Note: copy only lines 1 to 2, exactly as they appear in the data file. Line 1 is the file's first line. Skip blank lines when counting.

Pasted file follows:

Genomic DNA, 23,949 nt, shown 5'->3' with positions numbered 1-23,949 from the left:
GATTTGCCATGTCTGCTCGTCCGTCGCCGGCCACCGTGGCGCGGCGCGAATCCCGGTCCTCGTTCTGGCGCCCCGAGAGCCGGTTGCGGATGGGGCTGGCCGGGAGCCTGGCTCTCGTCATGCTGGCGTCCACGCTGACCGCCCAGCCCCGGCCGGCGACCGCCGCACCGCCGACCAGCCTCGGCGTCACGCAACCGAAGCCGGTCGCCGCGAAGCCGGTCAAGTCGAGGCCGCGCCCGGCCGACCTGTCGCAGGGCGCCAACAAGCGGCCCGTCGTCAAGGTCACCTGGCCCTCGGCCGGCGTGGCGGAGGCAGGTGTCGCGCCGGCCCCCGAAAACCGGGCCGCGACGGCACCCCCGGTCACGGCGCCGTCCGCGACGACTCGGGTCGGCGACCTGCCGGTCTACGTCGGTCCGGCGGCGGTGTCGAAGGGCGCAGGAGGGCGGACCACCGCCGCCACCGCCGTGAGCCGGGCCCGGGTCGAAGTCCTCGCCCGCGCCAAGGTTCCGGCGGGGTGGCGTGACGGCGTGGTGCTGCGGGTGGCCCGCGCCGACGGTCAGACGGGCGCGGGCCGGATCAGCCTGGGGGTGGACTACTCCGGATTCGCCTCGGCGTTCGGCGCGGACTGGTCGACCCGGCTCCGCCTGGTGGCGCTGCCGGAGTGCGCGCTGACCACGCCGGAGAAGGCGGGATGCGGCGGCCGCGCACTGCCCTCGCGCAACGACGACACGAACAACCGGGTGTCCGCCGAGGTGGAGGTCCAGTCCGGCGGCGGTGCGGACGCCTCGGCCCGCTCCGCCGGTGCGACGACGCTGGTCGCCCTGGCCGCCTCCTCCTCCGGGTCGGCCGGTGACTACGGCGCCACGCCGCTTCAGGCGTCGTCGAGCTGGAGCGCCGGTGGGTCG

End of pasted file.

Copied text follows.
Genomic DNA, 23,949 nt, shown 5'->3' with positions numbered 1-23,949 from the left:
GATTTGCCATGTCTGCTCGTCCGTCGCCGGCCACCGTGGCGCGGCGCGAATCCCGGTCCTCGTTCTGGCGCCCCGAGAGCCGGTTGCGGATGGGGCTGGCCGGGAGCCTGGCTCTCGTCATGCTGGCGTCCACGCTGACCGCCCAGCCCCGGCCGGCGACCGCCGCACCGCCGACCAGCCTCGGCGTCACGCAACCGAAGCCGGTCGCCGCGAAGCCGGTCAAGTCGAGGCCGCGCCCGGCCGACCTGTCGCAGGGCGCCAACAAGCGGCCCGTCGTCAAGGTCACCTGGCCCTCGGCCGGCGTGGCGGAGGCAGGTGTCGCGCCGGCCCCCGAAAACCGGGCCGCGACGGCACCCCCGGTCACGGCGCCGTCCGCGACGACTCGGGTCGGCGACCTGCCGGTCTACGTCGGTCCGGCGGCGGTGTCGAAGGGCGCAGGAGGGCGGACCACCGCCGCCACCGCCGTGAGCCGGGCCCGGGTCGAAGTCCTCGCCCGCGCCAAGGTTCCGGCGGGGTGGCGTGACGGCGTGGTGCTGCGGGTGGCCCGCGCCGACGGTCAGACGGGCGCGGGCCGGATCAGCCTGGGGGTGGACTACTCCGGATTCGCCTCGGCGTTCGGCGCGGACTGGTCGACCCGGCTCCGCCTGGTGGCGCTGCCGGAGTGCGCGCTGACCACGCCGGAGAAGGCGGGATGCGGCGGCCGCGCACTGCCCTCGCGCAACGACGACACGAACAACCGGGTGTCCGCCGAGGTGGAGGTCCAGTCCGGCGGCGGTGCGGACGCCTCGGCCCGCTCCGCCGGTGCGACGACGCTGGTCGCCCTGGCCGCCTCCTCCTCCGGGTCGGCCGGTGACTACGGCGCCACGCCGCTTCAGGCGTCGTCGAGCTGGAGCGCCGGTGGGTCG